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Case report

Sinus Venosus Atrial Septal Defect: A Challenging Diagnosis


Sinus venosus atrial septal defect (SVASD) is a rare adult congenital heart disease which permits shunting of blood from the systemic to the pulmonary circulation and is commonly associated with anomalous pulmonary venous return.

We report a case of a 27-year-old man with a history of premature birth and unilateral cryptorchidism who was admitted for syncope. Electrocardiogram (ECG) demonstrated atrial fibrillation (AF)and S1Q3T3 pattern along with an incomplete right bundle branch block. Transthoracic echocardiography (TTE) suggested the presence of right ventricular pressure and volume overload and severe right ventricular and right atrial enlargement. The agitated saline study was negative suggesting no inter-atrial communication. Transesophageal echocardiography (TEE) demonstrated a superior SVASD and raised the possibility of an anomalous pulmonary venous connection. Chest computed tomography identified the right superior pulmonary vein connection to the superior vena cava.

The diagnosis of SVASD poses multiple challenges from the variety of symptoms to the selection of appropriate imaging and the complexity of surgical treatment. 


Unrepaired atrial septal defect (ASD) is the second most common adult congenital heart disease. Sinus venosus atrial septal defect (SVASD) is a non-primum, non-secundum variant, which represents only 5% to 10% of all types of ASD [1]. Atrial arrhythmias are commonly seen due to right heart volume overload secondary to the left-to-right shunt, but syncope is not among the typical initial clinical presentations of ASD [2]. Diagnosis of SVASD on transthoracic echocardiography (TTE) is particularly challenging and often necessitates the complementary use of more advanced studies, specifically transesophageal echocardiography (TEE), cardiac magnetic resonance imaging (CMR), cardiac computed tomography (cardiac CT), and rarely, cardiac catheterization [2]. Treatment is largely surgical and requires a thorough understanding of the associated complex anatomical abnormalities to guide an individualized surgical approach.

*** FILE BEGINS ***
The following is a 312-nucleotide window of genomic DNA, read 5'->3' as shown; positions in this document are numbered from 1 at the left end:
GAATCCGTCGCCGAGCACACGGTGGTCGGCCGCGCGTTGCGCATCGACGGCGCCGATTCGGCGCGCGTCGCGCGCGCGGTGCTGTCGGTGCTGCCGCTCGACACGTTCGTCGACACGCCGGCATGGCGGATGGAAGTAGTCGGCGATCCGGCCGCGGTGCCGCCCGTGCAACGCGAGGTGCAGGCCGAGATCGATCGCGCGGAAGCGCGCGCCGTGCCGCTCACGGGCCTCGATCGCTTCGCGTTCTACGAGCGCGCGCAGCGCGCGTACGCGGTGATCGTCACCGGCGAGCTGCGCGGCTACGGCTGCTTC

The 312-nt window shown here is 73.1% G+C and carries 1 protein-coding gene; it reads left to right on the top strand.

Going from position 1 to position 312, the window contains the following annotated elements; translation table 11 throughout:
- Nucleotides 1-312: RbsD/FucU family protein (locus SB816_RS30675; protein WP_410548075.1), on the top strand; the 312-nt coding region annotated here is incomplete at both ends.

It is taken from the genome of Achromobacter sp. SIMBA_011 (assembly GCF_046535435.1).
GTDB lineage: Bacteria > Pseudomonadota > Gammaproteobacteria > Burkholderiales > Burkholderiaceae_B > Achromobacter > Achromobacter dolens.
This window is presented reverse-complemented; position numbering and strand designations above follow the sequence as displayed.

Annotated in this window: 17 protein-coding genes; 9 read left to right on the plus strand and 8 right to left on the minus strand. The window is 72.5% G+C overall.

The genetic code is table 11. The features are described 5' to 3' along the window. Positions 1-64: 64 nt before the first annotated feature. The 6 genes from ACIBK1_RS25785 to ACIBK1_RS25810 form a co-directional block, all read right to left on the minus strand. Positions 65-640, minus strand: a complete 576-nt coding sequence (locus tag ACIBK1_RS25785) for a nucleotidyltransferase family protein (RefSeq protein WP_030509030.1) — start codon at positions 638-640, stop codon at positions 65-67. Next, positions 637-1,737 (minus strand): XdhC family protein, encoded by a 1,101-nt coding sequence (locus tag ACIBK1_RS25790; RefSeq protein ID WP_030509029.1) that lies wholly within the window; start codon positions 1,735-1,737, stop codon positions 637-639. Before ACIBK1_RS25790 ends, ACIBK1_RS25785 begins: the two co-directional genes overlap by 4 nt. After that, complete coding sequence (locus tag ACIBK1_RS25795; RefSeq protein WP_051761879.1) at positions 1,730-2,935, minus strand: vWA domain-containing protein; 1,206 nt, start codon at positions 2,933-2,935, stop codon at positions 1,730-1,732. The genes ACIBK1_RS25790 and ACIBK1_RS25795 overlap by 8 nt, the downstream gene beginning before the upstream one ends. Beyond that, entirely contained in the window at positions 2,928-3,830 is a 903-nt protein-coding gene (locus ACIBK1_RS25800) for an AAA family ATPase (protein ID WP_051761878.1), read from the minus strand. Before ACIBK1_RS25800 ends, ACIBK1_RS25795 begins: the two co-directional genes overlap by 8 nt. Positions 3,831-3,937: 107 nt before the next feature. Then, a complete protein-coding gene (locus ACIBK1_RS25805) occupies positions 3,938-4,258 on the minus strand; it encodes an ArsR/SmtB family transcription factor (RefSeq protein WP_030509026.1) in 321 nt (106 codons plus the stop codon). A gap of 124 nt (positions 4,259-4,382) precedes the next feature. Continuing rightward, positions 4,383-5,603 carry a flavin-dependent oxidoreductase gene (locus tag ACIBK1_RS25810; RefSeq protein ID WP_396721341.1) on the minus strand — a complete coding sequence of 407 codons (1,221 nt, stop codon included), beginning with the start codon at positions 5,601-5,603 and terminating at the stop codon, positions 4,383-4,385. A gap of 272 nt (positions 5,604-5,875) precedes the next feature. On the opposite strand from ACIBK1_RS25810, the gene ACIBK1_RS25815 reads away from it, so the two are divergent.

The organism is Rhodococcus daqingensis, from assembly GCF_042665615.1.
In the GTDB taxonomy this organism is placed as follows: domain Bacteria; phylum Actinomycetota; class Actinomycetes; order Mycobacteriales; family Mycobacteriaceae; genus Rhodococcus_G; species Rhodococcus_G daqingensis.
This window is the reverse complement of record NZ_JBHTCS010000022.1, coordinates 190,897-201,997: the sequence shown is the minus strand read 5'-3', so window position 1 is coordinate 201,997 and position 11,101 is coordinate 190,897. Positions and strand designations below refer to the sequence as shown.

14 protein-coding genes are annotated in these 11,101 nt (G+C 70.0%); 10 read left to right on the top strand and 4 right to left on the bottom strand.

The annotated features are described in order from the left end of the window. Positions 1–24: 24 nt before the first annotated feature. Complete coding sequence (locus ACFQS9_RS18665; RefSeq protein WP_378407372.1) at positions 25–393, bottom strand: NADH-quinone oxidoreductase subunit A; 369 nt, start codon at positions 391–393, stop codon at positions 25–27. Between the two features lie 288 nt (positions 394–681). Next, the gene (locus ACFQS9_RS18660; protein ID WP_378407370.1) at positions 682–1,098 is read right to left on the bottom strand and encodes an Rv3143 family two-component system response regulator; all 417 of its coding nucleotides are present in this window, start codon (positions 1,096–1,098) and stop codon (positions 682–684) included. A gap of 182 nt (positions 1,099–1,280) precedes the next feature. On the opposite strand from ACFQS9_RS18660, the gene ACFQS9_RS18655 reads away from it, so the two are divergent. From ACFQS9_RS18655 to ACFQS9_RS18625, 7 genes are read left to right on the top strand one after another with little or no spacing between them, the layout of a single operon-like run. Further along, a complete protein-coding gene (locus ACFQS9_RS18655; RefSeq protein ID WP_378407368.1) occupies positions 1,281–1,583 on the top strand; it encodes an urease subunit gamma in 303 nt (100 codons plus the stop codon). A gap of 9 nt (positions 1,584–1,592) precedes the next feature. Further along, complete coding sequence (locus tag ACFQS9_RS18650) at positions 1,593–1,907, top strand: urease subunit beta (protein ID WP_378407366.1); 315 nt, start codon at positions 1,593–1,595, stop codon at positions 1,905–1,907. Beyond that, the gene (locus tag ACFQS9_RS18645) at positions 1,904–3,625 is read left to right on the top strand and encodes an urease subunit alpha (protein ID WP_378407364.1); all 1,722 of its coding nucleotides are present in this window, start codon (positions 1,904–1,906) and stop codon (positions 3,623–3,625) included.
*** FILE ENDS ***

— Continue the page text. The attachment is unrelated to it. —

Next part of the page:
We report a case of SVASD with an atypical presentation in a young patient with syncope in the setting of atrial fibrillation (AF), who had a negative TTE for an intracardiac shunt. 

Case Presentation

A 27-year-old man arrived at the emergency department (ED) after an episode of syncope. The patient was lifting off the floor a family member who had just experienced a fall, when he suddenly lost consciousness. He denied any presyncopal symptoms including nausea, vomiting, diaphoresis, dizziness, visual disturbances, chest pain, palpitations, abdominal discomfort, fever, and chills. Per his mother, who witnessed the event, the patient did not experience abnormal body movements or tongue biting or urinary incontinence during syncope. He was unconscious for several minutes but regained consciousness promptly and was not confused. After the syncopal event, the patient’s only complaint was tooth pain likely caused by local trauma during the fall. The patient did not recollect any head trauma and had no headaches prior to or after the incident. He had never had a similar event in the past.

The patient’s past medical and surgical history included unrepaired unilateral cryptorchidism and surgically corrected intussusception during infancy, both attributable to history of premature birth. He reported episodes of self-limited palpitations unrelated to exertion. He drank alcohol occasionally but had not had a drink for a week prior to admission. The patient never smoked or used drugs. He denied taking any medications or herbal supplements. He had no known family history of early-onset coronary artery disease, heart failure, valvular disease, arrhythmias, congenital heart disease, or sudden deaths. 

On physical examination, the patient appeared to be in no distress and was alert and oriented to person, place, time, and situation. Blood pressure was 140/90 mm Hg, pulse was 86 beats/minute (bpm), respirations were 12 breaths/minute, and the temperature was 97.8 °F. Weight was 106.6 kg and the body mass index was 39.11 kg/m². Orthostatic vital signs were not obtained upon arrival and were negative after fluid resuscitation received in the ED. The head was atraumatic. The neck was obese with normal carotid pulses and no bruits. Jugular venous distention and hepatojugular reflux were absent. The heart examination revealed an irregularly irregular rhythm and normal heart sounds. There was no right ventricular heave, murmur, nor friction rub noted. A right mid-abdominal well-healed scar was observed. There was no abdominal distention and the abdomen was non-tender. Bowel sounds were normal. Radial, dorsalis pedis, and posterior tibial pulses were normal bilaterally. 

Initial laboratory results revealed white blood cells 8.8 k/uL (normal range, 4.0-10.5), 79% (25% to 62%) of which were segmented neutrophils, hemoglobin 17.4 g/dL (12.5-16.0), platelets 329 K/uL (150-450), sodium 144 (136-145 mEq/l), potassium 4.5 (3.5-5.1 mEq/L), glucose 106 (70-105 mg/dL), troponin <0.03 ng/mL (<0.03), D-dimer ˂150 (0-230 DU ng/ml), creatinine 0.9 (0.7-1.3 mg/dl), blood urea nitrogen 14 (7-25 mg/dl), and TSH was 3.2 (0.45-5.33 uIU/mL). Urine toxicology was negative.